and the second is empty, so you won't have to discard existing RAM to
upgrade the computer.
The TR2A comes with a 40 meg hard drive. This is one
of those cool new Toshiba 1.8" PCMCIA form factor hard drives that's
permanently installed in the Vaio. While still not as fast as standard
2.5" notebook hard drives, these 1.8" drives have increased
in speed recently, and the drive has a 2 meg cache (the same as most
notebook and basic desktop hard drives) and a 4,200 RPM rotational speed.
Toshiba states that the drive has a 15 ms access time, and uses about
half the power of a 2.5" notebook drive. It's also more shock resistant
than standard notebook drives. How fast does the drive feel? It is the
slowest component, though certainly it's not punishingly slow. I do notice
that XP accesses the drive frequently for about 1 to 2 minutes you've
entered the Windows desktop, and this means the Vaio will run a bit more
slowly until everything has loaded from the hard drive. Once Windows
is loaded, the drive rarely causes slowdowns. You can upgrade to the
full 1 gig of RAM to avoid some hard disk paging and load programs into
RAM, taking the burden off the drive.
Screen, Sound and Battery Life
As stated, the display is a marvel, and once
you use the TR2A it's hard to go back to regular notebook screens.
The display runs at 1280 x 768 resolution and can drive a large
external monitor either in extended desktop or mirroring mode.
It surpasses other Sony notebooks and the Apple PowerBook line,
both known for their excellent LCDs. The TR2A's XBRITE display
is a new technology developed by Sony that allows for a much brighter
(yet power-friendly) display with superb contrast and color saturation.
The display looks like glass rather than the usual dull matte finish
found on notebooks, yet it doesn't glare thanks to a special anti-reflective
coating. The glassy look contributes to the incredibly attractive
look of the screen (like looking at a glossy photo). You can read
a long interview with Sony's engineers that explains XBRITE in
great deal here.
The display is driven by an Intel 855GM integrated
graphics chipset (a part of the Centrino package) with 64 megs
of RAM that's shared with system RAM. I was doubtful about the
power of the 855GM, like any integrated graphics chipset with shared
memory, as this usually aren't stellar performers or great with
games. Happily, the graphics processor runs extremely fast and
is compatible with state of the art games like Rise of Nations.
In fact, the TR2A comes with Age of Empires II, which is a sign
of Sony's faith in the unit's graphics capabilities and also great
fun! These games run perfectly smoothly with all effects turned
on. Adobe Photoshop also runs smoothly when working with web graphics,
but as with any subnotebook, if you're working with 40 meg + print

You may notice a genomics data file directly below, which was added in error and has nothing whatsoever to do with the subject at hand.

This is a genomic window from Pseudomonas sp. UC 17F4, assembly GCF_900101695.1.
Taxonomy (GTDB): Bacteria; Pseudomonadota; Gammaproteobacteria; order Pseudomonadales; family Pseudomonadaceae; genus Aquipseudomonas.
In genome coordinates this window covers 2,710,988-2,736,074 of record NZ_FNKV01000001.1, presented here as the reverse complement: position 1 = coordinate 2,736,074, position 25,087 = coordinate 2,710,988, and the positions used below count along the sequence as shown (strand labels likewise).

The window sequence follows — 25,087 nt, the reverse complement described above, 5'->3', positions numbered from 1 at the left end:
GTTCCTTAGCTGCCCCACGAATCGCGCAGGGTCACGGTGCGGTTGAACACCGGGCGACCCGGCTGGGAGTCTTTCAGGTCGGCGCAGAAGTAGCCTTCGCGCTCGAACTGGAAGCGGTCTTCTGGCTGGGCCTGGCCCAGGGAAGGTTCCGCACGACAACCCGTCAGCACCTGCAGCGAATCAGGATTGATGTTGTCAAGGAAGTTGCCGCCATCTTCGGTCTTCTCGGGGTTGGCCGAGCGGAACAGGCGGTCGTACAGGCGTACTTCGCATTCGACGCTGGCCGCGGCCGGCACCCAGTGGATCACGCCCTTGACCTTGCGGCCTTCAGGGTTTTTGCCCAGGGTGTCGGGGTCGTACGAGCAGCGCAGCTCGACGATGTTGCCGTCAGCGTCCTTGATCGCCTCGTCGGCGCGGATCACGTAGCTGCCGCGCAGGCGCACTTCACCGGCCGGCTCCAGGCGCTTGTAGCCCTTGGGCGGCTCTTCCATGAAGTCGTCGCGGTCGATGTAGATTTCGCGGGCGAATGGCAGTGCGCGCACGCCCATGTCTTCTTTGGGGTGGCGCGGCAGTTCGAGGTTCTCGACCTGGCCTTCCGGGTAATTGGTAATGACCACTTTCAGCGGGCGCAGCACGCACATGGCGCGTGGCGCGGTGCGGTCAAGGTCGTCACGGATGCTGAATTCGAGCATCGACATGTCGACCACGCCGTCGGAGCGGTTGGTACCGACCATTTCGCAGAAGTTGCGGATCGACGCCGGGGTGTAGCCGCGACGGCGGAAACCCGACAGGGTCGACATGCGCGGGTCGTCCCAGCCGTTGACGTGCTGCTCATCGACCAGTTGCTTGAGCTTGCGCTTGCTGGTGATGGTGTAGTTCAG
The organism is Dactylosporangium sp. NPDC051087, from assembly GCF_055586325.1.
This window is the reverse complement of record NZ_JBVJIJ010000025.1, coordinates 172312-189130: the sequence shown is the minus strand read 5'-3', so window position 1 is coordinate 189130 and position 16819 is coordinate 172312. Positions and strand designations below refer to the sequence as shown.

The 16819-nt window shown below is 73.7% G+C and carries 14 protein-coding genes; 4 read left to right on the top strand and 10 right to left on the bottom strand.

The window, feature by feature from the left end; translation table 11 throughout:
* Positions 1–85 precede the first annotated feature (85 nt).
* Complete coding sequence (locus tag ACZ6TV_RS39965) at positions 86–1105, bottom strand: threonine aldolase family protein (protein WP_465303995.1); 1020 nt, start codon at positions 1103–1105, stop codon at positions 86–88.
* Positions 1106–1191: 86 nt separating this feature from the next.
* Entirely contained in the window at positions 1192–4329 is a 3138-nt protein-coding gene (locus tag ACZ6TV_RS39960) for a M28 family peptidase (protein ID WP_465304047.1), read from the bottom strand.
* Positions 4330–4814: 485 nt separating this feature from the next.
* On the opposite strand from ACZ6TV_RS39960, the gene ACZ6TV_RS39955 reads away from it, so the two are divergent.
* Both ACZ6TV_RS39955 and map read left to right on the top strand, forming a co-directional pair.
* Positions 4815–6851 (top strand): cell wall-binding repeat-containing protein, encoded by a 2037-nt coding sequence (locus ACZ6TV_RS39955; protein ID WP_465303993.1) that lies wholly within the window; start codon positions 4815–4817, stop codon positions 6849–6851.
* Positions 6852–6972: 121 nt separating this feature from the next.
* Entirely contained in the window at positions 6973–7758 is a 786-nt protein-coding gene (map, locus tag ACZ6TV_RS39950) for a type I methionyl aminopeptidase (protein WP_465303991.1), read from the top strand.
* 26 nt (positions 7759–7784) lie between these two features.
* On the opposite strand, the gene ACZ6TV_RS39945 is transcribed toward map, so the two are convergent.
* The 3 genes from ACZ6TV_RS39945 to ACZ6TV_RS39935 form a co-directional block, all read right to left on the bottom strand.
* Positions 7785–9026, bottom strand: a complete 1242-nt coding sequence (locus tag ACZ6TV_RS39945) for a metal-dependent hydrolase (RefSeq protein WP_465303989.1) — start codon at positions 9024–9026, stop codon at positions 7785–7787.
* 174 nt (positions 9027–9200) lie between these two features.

graphics every day you'll probably want a more powerful machine.
Though the Vaio is very usable working with such large files, it
won't be as fast as a desktop or desktop replacement notebook.
Two speakers that live behind a grill that runs
across the top of the display provide stereo sound. It's not exactly
bass-booming audio, but it's pretty good for built-in speakers.
The TR2A features Dolby Headphone sound and virtual Dolby speaker
sound which makes watching DVDs and playing games while wearing
headphones quite pleasurable. MP3s sound great through headphones
and the Sony TR2A has a standard stereo headphone jack. For recording,
there's a built-in mic located on the outside corner of the wrist
rest area, and a standard mic jack for use with PC microphones.
Sony claims that this notebook has one of the
longest run times on a standard battery, and that may well be true.
Battery life with the standard battery will vary depending on whether
you're using WiFi and what kinds of programs you're running (MS
Word uses less power than Age of Empires II or Photoshop). Sony
claims a maximum of 7 hours on the standard battery, and while
like all manufacturer's claims, that's optimistic, I do get about
4.5 hours on a charge when using WiFi, browsers, MS Office apps
and light Photoshop image processing with the screen set at a still
very bright middle setting. You can play a DVD and still have power
to spare. The Vaio TR2A comes with a very full-featured power management
applications that lets you set screen brightness, sleep times,
processor speed and even fan speed among other things. This level
of granularity combined with the high capacity 4300 mAh standard
battery and Centrino's excellent power management mean long run
times and a relatively cool running computer. If you need even
longer run times, Sony does offer an extended battery that offers
1.5 times the capacity of the standard battery. It looks like the
standard battery, but has a tubular prominence that runs along
the backside of the computer. Unfortunately, Sony charges an outrageous
sum for Vaio batteries compared to other manufacturers, so be prepared
to spend $199 for a spare standard battery and $349 for the extended
Ports, WiFi and Expandability
The Sony TR2A comes with Intel
PRO/ Wireless 2100 802.11b WiFi, which offers exceptional
range in our tests. To turn WiFi off and on, simply use the slider
switch on the front of the computer. The Vaio also has Intel